Our objectives

Overview of our Objectives

All currently available scientific data identifies a substantial & sustained recovery in Bluefin Tuna stocks, and confirm that it is not subject to overfishing due to effective, on-going management measures by ICCAT.  (In this regard you may wish to read the current UK Government’s Response referencing the IUCN’s 2015 upgrading of their status from ‘endangered’ to ‘near threatened’; a two categorisation improvement.)  Coupled with this there has been an increasing abundance of fish reported – apparent now for approaching a decade – further northwards into Irish, UK and Scandinavian waters.

Within the strictures of the EU Common Fisheries Policy and importantly its underpinning principle of ‘Relative Stability’ though – currently solely focused on commercial interests and with the percentage of allocated quotas, nation by nation, fixed way back in 1983 – there was no mechanism to reflect this profound change in spatial distribution.  However, as a requirement of being allocated quota by ICCAT, the EU with its lion’s share internationally was required to allocation a proportion of this total to recreational anglers from just eight nations, primarily but not exclusively on a release basis.  All others were excluded but interestingly this and one of their famed political ‘compromise’ to what was a developing recreational release fishery in the Irish Republic is explored here in this article from our Club’s sister campaigning site.)

So the UK?  And in 2018, given our forthcoming departure from the EU, we started to campaign  for our joining ICCAT as an independent coastal state and importantly for a fully fledged Recreational live-release Atlantic Bluefin fishery. 

The two key components of our campaign, reflecting our Club’s ethos and values, are identified in this video entitled ‘Too valuable to catch only once’.  

Firstly, as with the politicians featured, we recognised the socio-economic benefits such a fishery would bring to coastal communities in each of the UK’s four nations.  But importantly also is its ability to contribute data – ecological and conservation-related – to ICCAT’s scientific committee for, together with that from other research projects, the continued management of this iconic species. 

Given negotiations surrounding the UK’s withdrawal from the EU it was not until late in 2020 that the UK finally applied for membership of ICCAT.  That has now been approved but given this anticipated delay it was determined that an interim approach should be initiated: application for a 

‘citizen science’ Floy tagging program – referred to as CHART – such as that operated for the past several years in Denmark, Sweden and Ireland.  That, for English waters, was finally granted in April 2021 as identified in this Angling Trust’s Press Release.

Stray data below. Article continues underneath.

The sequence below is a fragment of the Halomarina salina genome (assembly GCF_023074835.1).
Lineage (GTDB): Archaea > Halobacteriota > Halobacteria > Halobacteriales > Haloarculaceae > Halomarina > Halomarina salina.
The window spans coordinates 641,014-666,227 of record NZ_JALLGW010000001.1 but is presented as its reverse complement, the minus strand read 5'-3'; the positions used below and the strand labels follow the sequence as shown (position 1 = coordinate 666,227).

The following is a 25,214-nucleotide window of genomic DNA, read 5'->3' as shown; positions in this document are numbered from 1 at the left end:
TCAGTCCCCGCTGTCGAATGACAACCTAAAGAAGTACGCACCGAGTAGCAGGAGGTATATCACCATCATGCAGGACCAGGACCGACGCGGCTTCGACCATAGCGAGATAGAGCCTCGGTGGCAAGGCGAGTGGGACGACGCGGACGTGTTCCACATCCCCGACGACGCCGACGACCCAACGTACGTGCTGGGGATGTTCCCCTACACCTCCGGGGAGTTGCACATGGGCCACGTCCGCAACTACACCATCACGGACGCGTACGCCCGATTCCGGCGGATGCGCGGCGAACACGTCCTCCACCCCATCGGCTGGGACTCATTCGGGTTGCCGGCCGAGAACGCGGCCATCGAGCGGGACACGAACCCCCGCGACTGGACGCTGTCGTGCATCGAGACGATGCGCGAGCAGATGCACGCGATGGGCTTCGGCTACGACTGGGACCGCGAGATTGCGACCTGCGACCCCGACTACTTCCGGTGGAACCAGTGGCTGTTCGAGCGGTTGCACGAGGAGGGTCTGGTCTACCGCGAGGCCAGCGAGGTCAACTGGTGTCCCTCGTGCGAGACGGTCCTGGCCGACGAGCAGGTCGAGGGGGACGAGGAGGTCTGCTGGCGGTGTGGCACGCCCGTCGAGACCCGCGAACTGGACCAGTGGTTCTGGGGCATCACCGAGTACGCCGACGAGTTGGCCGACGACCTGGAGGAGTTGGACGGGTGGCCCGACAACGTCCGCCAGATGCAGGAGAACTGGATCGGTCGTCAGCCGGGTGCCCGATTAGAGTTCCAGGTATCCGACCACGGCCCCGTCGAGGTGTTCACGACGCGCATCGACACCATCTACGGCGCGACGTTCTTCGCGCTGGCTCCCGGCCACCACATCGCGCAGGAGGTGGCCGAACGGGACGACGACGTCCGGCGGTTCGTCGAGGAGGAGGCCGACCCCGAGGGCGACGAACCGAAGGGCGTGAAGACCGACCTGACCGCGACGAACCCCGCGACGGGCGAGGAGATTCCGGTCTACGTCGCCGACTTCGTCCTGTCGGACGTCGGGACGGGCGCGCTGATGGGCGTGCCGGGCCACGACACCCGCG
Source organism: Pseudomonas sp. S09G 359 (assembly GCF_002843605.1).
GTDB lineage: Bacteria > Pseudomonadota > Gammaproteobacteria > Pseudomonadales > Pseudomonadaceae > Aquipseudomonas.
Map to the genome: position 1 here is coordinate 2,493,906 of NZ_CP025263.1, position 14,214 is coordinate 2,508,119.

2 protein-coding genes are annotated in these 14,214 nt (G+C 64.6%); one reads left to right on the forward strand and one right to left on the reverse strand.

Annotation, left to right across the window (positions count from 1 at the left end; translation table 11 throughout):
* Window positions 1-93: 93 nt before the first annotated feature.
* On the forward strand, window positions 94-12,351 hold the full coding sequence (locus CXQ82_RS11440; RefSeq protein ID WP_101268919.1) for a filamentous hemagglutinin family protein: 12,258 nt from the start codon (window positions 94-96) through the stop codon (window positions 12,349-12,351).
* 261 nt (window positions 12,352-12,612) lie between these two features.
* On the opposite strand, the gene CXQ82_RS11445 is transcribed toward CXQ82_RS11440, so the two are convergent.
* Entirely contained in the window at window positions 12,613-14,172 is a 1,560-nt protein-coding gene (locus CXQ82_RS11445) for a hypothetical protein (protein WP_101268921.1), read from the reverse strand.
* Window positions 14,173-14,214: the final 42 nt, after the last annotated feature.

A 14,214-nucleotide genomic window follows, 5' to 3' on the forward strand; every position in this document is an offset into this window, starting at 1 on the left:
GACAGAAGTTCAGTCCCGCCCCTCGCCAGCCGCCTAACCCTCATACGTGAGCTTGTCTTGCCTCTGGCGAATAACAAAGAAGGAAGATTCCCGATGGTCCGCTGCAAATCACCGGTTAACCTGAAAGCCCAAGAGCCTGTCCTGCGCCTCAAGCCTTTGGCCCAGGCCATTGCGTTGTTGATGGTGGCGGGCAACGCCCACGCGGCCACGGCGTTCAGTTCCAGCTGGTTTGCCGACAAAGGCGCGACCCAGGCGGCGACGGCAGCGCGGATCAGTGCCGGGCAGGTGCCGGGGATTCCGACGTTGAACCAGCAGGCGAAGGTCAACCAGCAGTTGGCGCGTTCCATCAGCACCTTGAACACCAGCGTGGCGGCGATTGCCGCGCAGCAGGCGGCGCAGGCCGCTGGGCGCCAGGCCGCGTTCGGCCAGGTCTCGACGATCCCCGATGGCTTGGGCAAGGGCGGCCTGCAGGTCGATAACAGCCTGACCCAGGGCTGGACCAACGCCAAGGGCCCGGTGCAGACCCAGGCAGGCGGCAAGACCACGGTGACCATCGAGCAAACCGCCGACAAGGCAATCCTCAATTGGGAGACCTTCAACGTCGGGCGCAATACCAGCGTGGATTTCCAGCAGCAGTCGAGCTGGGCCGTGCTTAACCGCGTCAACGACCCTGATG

You will see that efforts are also on-going to establish similar CHART programs within the devolved administrations of Northern Ireland, Scotland and Wales.

2020 Fisheries Act

To put our campaign into perspective, it is worth reflecting on those objectives within the UK’s 2020 Fisheries Act?  They set out:

  • sustainability, that activities are:

– environmentally sustainable in the long term

– managed so as to achieve economic, social and employment benefits ……

– ……. do not overexploit marine stocks.

  • a precautionary approach defined as:

– exploitation of marine stocks restores and maintains populations of harvested species above biomass levels capable of producing maximum sustainable yield.

  • a scientific evidence objective:

– scientific data relevant to the management of fish …. is collected

– where appropriate, the fisheries policy authorities work together on the collection of, and share, such scientific data

– …… is based on the best available scientific advice.

  • an equal access objective.
  • a national benefit objective:

– that fishing activities of UK fishing boats bring social or economic benefits to the United Kingdom or any part of the United Kingdom.

You’ll see given our campaign objectives they tick all of those boxes.

Additional material

Current progress on the English CHART – Catch, Tag and Release – is identified on this separate link 2021 – Progress.  Further details, including that relating to research projects in the three devolved nation, will be updated over time.

However for comprehensive research material identifying the recovery of this iconic species could I suggest you also access our sister campaigning site through this line, BluefinTuna UK.



Above we’ve referred to organisations by their initials,  ICCAT is the International Commission for the Conservation of Atlantic Tunas and IUCN, the International Union for the Conservation of Nature.